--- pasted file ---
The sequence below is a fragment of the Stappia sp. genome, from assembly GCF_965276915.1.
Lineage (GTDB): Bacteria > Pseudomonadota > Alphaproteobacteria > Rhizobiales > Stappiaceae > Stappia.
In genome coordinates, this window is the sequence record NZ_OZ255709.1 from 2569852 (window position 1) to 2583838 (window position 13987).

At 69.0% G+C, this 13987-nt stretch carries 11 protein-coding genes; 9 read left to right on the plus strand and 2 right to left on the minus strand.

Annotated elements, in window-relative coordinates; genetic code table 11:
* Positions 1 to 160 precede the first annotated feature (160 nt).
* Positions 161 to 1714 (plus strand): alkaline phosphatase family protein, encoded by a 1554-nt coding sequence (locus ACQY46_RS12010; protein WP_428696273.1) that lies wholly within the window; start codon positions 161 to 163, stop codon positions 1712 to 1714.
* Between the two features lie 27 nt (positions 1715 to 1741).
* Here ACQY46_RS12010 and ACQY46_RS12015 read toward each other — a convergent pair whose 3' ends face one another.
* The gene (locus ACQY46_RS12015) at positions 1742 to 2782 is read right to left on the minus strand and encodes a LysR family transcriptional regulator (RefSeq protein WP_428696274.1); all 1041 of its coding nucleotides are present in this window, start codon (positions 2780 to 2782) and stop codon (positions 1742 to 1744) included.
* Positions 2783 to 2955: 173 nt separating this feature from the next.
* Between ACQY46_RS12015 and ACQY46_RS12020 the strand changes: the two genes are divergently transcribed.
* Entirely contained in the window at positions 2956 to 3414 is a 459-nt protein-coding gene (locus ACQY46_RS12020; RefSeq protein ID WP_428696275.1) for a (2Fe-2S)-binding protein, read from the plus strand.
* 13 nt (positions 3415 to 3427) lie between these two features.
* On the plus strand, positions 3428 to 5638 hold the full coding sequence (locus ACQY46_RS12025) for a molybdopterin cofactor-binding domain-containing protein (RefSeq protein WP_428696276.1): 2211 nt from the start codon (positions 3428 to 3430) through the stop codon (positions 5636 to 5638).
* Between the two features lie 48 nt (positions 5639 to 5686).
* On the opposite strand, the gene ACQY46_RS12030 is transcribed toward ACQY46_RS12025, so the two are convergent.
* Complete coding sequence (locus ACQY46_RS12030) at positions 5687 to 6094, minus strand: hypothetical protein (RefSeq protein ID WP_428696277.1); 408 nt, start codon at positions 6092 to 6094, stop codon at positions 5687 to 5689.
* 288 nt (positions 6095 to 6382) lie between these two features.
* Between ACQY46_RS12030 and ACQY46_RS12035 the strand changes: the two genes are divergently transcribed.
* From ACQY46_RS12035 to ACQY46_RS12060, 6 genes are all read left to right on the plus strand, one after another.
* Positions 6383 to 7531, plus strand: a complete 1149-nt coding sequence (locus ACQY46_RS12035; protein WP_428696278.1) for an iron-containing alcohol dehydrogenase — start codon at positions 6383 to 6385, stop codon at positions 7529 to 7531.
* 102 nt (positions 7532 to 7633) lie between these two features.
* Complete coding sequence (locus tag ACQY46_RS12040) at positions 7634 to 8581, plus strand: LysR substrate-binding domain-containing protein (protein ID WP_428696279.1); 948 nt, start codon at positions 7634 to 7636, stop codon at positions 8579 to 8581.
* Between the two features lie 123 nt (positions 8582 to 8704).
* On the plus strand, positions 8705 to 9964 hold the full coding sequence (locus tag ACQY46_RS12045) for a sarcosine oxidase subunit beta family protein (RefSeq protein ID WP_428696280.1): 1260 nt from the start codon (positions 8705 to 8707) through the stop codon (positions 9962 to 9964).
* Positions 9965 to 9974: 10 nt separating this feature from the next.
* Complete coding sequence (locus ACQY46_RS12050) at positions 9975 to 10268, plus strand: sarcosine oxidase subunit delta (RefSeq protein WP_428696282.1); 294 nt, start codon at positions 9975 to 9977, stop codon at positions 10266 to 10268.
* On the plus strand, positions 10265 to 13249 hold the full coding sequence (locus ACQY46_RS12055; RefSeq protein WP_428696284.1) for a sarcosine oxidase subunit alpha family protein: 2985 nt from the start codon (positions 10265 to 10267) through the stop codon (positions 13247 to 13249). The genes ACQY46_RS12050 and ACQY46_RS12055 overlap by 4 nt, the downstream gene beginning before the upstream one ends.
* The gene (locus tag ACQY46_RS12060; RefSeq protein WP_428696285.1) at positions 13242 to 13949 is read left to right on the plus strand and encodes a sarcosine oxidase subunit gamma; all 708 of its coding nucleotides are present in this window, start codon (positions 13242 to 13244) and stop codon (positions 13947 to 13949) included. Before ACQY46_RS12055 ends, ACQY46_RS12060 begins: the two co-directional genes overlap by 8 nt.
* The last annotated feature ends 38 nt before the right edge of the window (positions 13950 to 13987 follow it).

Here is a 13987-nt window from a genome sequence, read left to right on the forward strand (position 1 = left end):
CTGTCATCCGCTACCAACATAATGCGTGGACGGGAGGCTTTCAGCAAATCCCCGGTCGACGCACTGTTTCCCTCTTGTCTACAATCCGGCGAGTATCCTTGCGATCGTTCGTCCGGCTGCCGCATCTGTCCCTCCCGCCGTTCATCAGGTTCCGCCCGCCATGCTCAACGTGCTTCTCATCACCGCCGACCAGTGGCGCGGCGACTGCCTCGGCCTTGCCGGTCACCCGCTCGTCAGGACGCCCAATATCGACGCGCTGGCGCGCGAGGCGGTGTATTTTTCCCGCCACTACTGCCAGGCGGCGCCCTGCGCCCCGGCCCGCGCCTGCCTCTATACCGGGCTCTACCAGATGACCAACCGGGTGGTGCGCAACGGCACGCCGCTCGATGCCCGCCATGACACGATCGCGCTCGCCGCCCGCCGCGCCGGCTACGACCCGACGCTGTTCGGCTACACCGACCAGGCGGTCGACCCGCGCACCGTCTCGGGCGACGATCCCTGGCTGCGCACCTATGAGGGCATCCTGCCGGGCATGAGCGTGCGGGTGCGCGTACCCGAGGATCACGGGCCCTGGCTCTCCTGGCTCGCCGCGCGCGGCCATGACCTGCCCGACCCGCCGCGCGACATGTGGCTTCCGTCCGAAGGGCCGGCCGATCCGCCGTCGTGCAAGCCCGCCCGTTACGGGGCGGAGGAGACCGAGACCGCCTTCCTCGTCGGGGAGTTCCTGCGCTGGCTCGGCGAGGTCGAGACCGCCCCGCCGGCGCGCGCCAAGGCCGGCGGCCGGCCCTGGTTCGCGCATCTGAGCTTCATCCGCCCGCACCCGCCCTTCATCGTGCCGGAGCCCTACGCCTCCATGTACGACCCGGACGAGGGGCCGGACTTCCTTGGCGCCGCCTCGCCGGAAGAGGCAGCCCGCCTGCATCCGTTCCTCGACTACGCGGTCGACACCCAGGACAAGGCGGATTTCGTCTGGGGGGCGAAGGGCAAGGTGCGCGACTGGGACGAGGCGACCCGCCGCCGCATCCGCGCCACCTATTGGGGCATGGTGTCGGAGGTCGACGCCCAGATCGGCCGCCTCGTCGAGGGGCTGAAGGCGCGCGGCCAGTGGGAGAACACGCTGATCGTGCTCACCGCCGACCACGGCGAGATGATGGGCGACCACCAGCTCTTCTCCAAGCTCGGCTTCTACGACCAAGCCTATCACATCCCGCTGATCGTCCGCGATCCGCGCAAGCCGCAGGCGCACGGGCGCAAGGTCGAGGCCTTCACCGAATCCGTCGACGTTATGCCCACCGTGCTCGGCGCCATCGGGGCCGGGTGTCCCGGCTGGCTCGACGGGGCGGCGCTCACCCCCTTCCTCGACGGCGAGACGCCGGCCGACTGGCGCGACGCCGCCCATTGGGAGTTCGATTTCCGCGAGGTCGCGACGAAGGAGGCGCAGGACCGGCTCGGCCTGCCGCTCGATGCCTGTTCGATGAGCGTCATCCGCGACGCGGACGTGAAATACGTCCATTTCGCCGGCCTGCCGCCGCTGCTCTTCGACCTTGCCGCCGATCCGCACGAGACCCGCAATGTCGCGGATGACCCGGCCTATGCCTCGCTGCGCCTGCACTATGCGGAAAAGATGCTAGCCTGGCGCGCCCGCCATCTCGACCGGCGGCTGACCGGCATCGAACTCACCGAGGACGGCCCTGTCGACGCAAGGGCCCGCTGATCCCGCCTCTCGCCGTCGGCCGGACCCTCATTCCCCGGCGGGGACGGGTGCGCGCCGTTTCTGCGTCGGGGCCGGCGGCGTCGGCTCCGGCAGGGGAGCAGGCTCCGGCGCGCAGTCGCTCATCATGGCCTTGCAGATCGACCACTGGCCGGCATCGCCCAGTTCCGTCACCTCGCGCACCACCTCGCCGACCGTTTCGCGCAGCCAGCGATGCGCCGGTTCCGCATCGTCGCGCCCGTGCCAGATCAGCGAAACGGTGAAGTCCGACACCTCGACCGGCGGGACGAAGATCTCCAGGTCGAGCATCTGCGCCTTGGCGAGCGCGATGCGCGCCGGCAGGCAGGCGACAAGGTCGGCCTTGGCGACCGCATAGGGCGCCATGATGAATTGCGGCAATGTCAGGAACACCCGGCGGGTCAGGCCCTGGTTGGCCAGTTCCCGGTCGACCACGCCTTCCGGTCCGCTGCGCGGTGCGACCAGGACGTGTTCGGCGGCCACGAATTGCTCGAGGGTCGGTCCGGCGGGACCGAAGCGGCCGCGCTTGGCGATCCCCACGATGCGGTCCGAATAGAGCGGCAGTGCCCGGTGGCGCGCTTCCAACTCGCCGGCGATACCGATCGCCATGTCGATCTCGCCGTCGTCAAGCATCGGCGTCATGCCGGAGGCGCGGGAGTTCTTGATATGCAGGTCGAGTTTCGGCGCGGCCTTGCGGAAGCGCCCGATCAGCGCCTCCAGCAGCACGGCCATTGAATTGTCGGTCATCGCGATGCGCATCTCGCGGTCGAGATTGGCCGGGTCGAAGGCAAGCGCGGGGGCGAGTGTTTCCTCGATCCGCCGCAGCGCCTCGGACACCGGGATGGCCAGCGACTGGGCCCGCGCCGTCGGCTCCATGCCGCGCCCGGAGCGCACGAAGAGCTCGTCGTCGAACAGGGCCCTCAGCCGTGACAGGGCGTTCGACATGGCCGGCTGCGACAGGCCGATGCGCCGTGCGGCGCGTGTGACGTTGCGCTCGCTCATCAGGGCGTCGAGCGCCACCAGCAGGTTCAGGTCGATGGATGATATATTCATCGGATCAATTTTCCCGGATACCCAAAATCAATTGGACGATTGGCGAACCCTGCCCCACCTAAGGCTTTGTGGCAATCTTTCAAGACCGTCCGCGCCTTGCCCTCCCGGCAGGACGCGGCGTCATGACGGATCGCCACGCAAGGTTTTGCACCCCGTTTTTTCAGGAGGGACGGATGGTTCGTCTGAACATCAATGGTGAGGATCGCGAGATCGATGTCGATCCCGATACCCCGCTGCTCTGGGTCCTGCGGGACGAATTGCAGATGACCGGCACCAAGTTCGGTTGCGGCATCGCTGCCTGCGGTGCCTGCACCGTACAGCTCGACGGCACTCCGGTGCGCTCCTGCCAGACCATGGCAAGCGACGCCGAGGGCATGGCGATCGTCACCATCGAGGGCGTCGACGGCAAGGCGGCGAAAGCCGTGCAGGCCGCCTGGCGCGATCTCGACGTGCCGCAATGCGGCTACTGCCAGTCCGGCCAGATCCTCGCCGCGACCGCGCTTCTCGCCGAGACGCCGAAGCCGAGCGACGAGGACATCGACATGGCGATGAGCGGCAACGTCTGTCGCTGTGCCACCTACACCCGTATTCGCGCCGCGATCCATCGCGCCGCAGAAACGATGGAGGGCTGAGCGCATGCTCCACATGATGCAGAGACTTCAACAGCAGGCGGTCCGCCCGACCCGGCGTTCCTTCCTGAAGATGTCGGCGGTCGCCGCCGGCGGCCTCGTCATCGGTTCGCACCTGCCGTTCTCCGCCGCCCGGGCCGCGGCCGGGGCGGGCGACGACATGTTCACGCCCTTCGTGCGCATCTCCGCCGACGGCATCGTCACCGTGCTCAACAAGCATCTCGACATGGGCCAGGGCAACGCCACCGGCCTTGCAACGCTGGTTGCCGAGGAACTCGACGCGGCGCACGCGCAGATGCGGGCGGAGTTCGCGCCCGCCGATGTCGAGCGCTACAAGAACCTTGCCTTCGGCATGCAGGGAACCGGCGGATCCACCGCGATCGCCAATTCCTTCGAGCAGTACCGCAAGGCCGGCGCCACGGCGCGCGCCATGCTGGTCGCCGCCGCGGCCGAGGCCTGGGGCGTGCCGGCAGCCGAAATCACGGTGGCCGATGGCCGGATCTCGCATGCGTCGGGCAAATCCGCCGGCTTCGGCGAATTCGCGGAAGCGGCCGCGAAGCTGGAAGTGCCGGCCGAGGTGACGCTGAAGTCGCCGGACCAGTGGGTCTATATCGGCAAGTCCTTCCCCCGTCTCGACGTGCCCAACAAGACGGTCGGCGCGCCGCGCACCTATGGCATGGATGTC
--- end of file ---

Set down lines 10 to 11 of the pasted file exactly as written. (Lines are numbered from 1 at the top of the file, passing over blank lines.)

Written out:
* The gene (locus ACQY46_RS12015) at positions 1742 to 2782 is read right to left on the minus strand and encodes a LysR family transcriptional regulator (RefSeq protein WP_428696274.1); all 1041 of its coding nucleotides are present in this window, start codon (positions 2780 to 2782) and stop codon (positions 1742 to 1744) included.
* Positions 2783 to 2955: 173 nt separating this feature from the next.